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Function of Class I MHC
Class I MHC molecules bind peptides generated mainly from degradation of cytosolic proteins by the proteasome. The MHC I:peptide complex is then inserted into the plasma membrane of the cell. The peptide is bound to the extracellular part of the class I MHC molecule. Thus, the function of the class I MHC is to display intracellular proteins to cytotoxic T cells (CTLs). However, class I MHC can also present peptides generated from exogenous proteins, in a process known as cross-presentation.
A normal cell will display peptides from normal cellular protein turnover on its class I MHC, and CTLs will not be activated in response to them due to central and peripheral tolerance mechanisms. When a cell expresses foreign proteins, such as after viral infection, a fraction of the class I MHC will display these peptides on the cell surface. Consequently, CTLs specific for the MHC:peptide complex will recognize and kill the presenting cell.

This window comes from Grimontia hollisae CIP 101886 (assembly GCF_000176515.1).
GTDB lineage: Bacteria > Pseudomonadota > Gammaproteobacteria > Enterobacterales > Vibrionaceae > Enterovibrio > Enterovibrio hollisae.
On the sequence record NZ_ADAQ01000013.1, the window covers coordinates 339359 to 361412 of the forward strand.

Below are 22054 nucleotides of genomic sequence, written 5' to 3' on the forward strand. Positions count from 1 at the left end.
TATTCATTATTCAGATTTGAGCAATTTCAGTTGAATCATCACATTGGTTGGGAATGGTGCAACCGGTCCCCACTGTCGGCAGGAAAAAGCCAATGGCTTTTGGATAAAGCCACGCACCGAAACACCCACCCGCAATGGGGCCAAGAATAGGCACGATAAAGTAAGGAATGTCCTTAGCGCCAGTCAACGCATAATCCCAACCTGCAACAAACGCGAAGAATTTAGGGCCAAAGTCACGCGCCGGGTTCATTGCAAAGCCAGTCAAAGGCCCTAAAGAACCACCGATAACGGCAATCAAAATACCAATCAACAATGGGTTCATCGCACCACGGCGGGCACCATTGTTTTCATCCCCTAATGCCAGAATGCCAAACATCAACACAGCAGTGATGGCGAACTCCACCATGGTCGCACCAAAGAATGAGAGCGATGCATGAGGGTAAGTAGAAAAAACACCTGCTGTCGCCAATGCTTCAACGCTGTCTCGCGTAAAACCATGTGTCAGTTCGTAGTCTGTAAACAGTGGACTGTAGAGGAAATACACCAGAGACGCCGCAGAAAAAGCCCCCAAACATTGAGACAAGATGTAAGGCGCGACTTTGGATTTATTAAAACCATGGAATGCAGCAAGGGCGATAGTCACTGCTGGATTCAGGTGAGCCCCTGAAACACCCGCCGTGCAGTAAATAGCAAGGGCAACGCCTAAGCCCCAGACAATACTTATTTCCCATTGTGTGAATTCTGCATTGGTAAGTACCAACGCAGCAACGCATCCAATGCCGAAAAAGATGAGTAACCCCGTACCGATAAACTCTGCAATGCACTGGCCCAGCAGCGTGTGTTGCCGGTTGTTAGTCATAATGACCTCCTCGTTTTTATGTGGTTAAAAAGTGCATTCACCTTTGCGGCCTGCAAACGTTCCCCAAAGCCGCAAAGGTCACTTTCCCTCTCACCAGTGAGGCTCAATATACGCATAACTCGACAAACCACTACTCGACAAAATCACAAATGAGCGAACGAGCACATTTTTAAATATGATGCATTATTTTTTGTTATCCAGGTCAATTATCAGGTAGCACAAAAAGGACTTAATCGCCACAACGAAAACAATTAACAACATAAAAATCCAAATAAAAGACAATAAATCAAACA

Alternatively, class I MHC itself can serve as an inhibitory ligand for natural killer cells (NKs). Reduction in the normal levels of surface class I MHC, a mechanism employed by some viruses during immune evasion or in certain tumors, will activate NK cell killing.